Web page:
Arguably, Alice begins as words—an ordered text. A procedural dissection of Alice's identity across media might rightly ignore what I've spent most of my time examining in favor of examining those words. Could we begin to understand Alice best by looking at the text itself, regardless of its state of remediation? What happens if we examine the work at its most structural level, focusing on the words themselves—the trees, not the forest? The tools of the humanities certainly offer us many potentials ways to dive into that space, particularly if we move from close reading to text mining.
Below is a Wordle I've generated from the complete text of Alice's Adventures in Wonderland. Wordle is a text-cloud generator powered by an algorithm, displaying words from the text at a scale relative to their frequency. A task that would be beyond tedious for us is easy for computing, but is it a meaningful lens into Alice? It certainly places her front and center.
When the words of Alice are removed from their order, certain themes emerge—of knowledge, of thought, of beginnings and rarely of endings. Matthew Wilkens suggests the potential of text mining to make us aware of patterns across a broad spectrum of literature rather than the few texts that tend to get our attention.
What would Alice, with her love of pictures, make of the reconstruction of her own text into a new visualization (sans illustration) via a tool such as Wordle? The most powerful such visualization is built in TextArc, and offers a more readable version of Alice than the Wordle alone. It places words according to their frequency, and shows both the movement of the linear reading through the cloud and the many nodes that link words to one another. It is both conscious of the original structures of the text and dismissive of them, particularly as (like Wordle) it throws out common English words and draws attention instead to characters and verbs.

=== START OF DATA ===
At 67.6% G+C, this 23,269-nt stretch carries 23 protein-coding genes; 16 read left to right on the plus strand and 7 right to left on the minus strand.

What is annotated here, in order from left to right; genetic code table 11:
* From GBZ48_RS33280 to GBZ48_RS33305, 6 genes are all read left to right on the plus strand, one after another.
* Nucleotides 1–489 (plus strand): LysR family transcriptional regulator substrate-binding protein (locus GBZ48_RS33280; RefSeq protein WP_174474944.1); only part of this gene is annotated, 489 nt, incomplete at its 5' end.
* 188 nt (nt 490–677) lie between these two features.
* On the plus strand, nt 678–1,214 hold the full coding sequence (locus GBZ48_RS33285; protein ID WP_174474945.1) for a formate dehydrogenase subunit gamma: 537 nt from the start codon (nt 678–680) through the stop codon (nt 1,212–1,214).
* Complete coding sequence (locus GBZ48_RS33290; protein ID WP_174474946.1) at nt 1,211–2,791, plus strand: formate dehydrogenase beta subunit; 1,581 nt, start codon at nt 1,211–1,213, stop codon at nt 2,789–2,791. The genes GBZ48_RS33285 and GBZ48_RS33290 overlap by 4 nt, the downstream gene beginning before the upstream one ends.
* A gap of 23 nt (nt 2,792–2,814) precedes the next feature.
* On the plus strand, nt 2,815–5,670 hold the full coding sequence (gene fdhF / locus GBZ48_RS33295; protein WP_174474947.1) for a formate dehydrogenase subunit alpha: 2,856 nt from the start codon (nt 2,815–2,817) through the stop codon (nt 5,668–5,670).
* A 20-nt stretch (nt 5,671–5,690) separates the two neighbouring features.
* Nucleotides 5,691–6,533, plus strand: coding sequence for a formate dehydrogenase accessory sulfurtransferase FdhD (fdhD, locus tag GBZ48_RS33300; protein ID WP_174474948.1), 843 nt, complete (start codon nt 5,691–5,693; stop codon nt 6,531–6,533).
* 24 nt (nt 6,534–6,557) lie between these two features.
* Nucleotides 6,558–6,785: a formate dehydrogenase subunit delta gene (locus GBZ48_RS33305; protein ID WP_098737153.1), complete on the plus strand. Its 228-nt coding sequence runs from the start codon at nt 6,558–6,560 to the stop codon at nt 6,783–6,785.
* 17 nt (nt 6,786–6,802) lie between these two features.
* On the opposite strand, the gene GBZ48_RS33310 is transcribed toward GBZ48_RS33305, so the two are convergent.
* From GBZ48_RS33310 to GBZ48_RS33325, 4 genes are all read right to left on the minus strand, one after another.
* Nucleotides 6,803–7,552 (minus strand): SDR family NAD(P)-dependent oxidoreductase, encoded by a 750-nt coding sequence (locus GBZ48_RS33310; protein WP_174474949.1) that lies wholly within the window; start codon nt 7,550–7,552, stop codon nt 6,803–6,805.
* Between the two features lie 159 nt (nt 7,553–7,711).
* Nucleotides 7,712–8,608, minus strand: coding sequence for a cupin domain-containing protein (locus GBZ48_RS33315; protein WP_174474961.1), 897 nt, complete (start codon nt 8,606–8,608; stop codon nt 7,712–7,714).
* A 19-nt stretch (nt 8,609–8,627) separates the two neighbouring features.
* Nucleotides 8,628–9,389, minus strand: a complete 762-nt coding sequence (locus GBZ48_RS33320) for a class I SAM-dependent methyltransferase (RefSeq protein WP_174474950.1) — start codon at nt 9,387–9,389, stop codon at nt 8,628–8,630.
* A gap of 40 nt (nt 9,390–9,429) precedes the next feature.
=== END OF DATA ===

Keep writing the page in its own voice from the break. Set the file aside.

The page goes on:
Chaomei Chen looked at the visualization of Alice in Wonderland in TextArc as a case that draws to light the tension between aesthetics and engineering: that same tension is present in every adaptation, though in perhaps a less clearly visual structure. The idea behind TextArc was to make the inaccessible more immediate: "TextArc was developed to help people deal with the ever-increasing influx of data they are forced to accept and integrate into their knowledge base... as a way to get an overview of a medium-sized body of raw text... and provide pointers into that text to let people more easily get to the things meaningful to their goals" (Paley 1). In that, it is a thoroughly un-Alice construction, too concerned with efficiency.
"You ought to have finished," said the King. "When did you begin?"
Isolating language from the text makes it like the raining code of The Matrix. We can see pieces, but not whole worlds.